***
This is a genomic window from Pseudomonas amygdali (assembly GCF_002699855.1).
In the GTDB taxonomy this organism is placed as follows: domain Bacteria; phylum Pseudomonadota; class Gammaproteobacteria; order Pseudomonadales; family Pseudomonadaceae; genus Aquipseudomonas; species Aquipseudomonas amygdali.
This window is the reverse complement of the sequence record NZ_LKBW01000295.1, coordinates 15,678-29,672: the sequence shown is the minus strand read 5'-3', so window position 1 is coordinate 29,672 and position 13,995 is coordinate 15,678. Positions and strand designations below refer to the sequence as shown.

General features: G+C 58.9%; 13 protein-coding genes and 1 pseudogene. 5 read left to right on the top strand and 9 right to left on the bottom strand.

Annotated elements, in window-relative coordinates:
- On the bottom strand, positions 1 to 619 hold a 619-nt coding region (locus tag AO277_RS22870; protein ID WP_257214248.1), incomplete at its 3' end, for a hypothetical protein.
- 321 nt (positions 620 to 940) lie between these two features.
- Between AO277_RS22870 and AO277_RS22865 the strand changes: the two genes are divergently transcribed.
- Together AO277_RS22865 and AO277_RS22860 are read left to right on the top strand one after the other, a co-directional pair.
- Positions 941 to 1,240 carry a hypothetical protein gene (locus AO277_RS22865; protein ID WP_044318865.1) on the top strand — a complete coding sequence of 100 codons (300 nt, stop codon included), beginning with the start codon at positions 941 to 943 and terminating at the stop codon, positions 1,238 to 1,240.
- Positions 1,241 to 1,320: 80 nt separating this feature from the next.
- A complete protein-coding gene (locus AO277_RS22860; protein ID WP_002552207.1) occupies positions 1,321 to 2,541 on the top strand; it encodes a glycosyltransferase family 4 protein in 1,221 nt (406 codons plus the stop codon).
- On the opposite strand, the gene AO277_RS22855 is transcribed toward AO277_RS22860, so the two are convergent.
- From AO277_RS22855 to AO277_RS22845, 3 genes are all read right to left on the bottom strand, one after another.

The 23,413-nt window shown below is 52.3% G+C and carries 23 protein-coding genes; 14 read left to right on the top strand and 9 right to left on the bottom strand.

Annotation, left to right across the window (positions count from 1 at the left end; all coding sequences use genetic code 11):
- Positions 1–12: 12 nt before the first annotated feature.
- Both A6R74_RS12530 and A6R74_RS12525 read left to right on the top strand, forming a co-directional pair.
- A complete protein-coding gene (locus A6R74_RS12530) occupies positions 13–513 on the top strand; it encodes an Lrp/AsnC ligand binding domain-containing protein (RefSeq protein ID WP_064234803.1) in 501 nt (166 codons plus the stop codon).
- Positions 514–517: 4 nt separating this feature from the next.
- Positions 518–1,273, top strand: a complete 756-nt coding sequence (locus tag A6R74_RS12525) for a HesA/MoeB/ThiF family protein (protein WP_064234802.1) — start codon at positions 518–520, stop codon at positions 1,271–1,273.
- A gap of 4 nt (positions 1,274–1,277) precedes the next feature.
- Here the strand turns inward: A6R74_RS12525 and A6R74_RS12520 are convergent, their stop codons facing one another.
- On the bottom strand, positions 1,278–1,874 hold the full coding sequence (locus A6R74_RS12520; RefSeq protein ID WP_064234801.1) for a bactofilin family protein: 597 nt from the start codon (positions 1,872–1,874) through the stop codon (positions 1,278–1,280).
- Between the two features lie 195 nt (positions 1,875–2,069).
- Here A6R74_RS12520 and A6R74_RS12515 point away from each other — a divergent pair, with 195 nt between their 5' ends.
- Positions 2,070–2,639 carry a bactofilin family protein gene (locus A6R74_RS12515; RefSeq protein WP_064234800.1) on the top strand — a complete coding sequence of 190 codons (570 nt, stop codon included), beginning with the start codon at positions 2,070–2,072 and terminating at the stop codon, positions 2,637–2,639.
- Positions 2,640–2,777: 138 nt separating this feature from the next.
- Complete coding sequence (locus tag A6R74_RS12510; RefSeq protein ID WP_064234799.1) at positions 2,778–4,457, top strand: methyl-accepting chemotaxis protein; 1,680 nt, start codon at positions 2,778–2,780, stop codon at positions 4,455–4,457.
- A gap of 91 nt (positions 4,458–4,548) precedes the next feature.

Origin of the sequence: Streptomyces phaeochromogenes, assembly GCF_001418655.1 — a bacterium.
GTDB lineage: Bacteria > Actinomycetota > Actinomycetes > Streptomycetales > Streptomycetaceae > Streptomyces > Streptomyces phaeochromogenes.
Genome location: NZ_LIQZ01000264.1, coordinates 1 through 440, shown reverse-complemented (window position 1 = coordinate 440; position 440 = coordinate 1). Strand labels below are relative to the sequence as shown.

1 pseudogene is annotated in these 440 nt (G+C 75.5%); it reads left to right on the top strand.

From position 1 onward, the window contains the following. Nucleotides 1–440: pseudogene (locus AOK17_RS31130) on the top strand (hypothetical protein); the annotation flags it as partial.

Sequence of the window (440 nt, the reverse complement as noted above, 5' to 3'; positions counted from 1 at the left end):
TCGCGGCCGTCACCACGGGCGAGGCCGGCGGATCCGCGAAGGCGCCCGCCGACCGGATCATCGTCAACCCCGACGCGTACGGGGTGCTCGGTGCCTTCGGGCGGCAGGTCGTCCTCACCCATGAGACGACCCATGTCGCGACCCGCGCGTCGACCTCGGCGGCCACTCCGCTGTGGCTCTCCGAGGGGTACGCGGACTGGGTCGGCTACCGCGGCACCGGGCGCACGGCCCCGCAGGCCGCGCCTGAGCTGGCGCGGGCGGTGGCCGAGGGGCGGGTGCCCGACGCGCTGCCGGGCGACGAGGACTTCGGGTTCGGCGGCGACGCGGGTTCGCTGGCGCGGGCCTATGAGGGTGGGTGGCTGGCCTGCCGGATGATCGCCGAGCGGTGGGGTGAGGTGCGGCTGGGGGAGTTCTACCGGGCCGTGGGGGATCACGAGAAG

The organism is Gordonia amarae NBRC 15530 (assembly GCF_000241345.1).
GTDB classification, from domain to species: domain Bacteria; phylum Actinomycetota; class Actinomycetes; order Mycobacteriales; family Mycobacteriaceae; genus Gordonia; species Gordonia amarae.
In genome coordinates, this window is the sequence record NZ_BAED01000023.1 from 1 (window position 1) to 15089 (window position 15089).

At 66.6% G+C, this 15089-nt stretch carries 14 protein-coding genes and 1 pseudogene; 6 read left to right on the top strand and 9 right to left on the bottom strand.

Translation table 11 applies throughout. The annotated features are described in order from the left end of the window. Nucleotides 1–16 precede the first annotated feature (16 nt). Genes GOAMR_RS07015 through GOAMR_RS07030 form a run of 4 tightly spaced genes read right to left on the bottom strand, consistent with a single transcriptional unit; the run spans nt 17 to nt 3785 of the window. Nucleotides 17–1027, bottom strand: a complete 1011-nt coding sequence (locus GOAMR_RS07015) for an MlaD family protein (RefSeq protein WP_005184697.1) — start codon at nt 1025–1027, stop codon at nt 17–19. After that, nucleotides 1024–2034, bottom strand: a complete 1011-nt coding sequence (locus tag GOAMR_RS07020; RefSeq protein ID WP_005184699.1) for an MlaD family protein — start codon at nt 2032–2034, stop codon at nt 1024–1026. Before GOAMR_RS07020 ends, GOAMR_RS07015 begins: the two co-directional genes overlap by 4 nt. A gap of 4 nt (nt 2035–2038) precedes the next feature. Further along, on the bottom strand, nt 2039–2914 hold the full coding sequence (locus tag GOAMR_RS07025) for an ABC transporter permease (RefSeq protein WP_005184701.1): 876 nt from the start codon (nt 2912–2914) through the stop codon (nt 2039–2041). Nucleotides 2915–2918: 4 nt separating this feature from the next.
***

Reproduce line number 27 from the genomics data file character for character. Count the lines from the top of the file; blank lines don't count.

- Positions 2,070–2,639 carry a bactofilin family protein gene (locus A6R74_RS12515; RefSeq protein WP_064234800.1) on the top strand — a complete coding sequence of 190 codons (570 nt, stop codon included), beginning with the start codon at positions 2,070–2,072 and terminating at the stop codon, positions 2,637–2,639.